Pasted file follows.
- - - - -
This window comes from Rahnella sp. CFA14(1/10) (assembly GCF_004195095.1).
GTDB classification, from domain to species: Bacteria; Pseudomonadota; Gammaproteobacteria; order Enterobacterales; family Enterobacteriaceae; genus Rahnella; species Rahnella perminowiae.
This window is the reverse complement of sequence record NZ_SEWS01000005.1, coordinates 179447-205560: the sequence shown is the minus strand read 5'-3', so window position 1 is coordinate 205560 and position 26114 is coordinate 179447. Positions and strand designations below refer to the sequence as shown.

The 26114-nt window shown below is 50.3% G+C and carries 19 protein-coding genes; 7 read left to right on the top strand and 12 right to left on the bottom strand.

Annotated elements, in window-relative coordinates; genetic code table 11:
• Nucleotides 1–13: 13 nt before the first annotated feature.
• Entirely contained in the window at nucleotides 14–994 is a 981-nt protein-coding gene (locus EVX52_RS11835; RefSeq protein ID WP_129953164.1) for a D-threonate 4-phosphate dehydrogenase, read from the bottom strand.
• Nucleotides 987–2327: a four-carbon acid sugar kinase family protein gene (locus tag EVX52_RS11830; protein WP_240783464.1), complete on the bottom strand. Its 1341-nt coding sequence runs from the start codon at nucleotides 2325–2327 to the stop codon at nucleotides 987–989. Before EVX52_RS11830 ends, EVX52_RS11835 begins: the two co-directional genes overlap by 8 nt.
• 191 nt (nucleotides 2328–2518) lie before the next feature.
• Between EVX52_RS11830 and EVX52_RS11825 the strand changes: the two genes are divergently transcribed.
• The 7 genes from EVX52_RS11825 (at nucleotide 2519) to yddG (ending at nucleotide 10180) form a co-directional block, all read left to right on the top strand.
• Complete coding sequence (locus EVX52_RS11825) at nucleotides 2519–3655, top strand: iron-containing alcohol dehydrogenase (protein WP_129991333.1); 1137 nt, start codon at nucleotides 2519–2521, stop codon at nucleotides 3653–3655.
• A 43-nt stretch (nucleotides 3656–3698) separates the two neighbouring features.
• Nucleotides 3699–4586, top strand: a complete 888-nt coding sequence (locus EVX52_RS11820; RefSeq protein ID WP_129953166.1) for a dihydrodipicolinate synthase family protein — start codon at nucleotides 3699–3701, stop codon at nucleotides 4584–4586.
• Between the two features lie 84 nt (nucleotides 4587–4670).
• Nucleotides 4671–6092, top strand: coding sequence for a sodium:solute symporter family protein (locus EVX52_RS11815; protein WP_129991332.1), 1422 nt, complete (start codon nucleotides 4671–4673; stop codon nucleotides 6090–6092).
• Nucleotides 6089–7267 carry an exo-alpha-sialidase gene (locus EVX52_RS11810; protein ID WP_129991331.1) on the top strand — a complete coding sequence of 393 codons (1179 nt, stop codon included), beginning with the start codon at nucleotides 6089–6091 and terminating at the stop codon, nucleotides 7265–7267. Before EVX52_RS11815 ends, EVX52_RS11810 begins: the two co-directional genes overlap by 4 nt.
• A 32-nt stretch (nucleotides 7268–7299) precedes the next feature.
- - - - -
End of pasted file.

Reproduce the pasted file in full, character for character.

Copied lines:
This window comes from Rahnella sp. CFA14(1/10) (assembly GCF_004195095.1).
GTDB classification, from domain to species: Bacteria; Pseudomonadota; Gammaproteobacteria; order Enterobacterales; family Enterobacteriaceae; genus Rahnella; species Rahnella perminowiae.
This window is the reverse complement of sequence record NZ_SEWS01000005.1, coordinates 179447-205560: the sequence shown is the minus strand read 5'-3', so window position 1 is coordinate 205560 and position 26114 is coordinate 179447. Positions and strand designations below refer to the sequence as shown.

The 26114-nt window shown below is 50.3% G+C and carries 19 protein-coding genes; 7 read left to right on the top strand and 12 right to left on the bottom strand.

Annotated elements, in window-relative coordinates; genetic code table 11:
• Nucleotides 1–13: 13 nt before the first annotated feature.
• Entirely contained in the window at nucleotides 14–994 is a 981-nt protein-coding gene (locus EVX52_RS11835; RefSeq protein ID WP_129953164.1) for a D-threonate 4-phosphate dehydrogenase, read from the bottom strand.
• Nucleotides 987–2327: a four-carbon acid sugar kinase family protein gene (locus tag EVX52_RS11830; protein WP_240783464.1), complete on the bottom strand. Its 1341-nt coding sequence runs from the start codon at nucleotides 2325–2327 to the stop codon at nucleotides 987–989. Before EVX52_RS11830 ends, EVX52_RS11835 begins: the two co-directional genes overlap by 8 nt.
• 191 nt (nucleotides 2328–2518) lie before the next feature.
• Between EVX52_RS11830 and EVX52_RS11825 the strand changes: the two genes are divergently transcribed.
• The 7 genes from EVX52_RS11825 (at nucleotide 2519) to yddG (ending at nucleotide 10180) form a co-directional block, all read left to right on the top strand.
• Complete coding sequence (locus EVX52_RS11825) at nucleotides 2519–3655, top strand: iron-containing alcohol dehydrogenase (protein WP_129991333.1); 1137 nt, start codon at nucleotides 2519–2521, stop codon at nucleotides 3653–3655.
• A 43-nt stretch (nucleotides 3656–3698) separates the two neighbouring features.
• Nucleotides 3699–4586, top strand: a complete 888-nt coding sequence (locus EVX52_RS11820; RefSeq protein ID WP_129953166.1) for a dihydrodipicolinate synthase family protein — start codon at nucleotides 3699–3701, stop codon at nucleotides 4584–4586.
• Between the two features lie 84 nt (nucleotides 4587–4670).
• Nucleotides 4671–6092, top strand: coding sequence for a sodium:solute symporter family protein (locus EVX52_RS11815; protein WP_129991332.1), 1422 nt, complete (start codon nucleotides 4671–4673; stop codon nucleotides 6090–6092).
• Nucleotides 6089–7267 carry an exo-alpha-sialidase gene (locus EVX52_RS11810; protein ID WP_129991331.1) on the top strand — a complete coding sequence of 393 codons (1179 nt, stop codon included), beginning with the start codon at nucleotides 6089–6091 and terminating at the stop codon, nucleotides 7265–7267. Before EVX52_RS11815 ends, EVX52_RS11810 begins: the two co-directional genes overlap by 4 nt.
• A 32-nt stretch (nucleotides 7268–7299) precedes the next feature.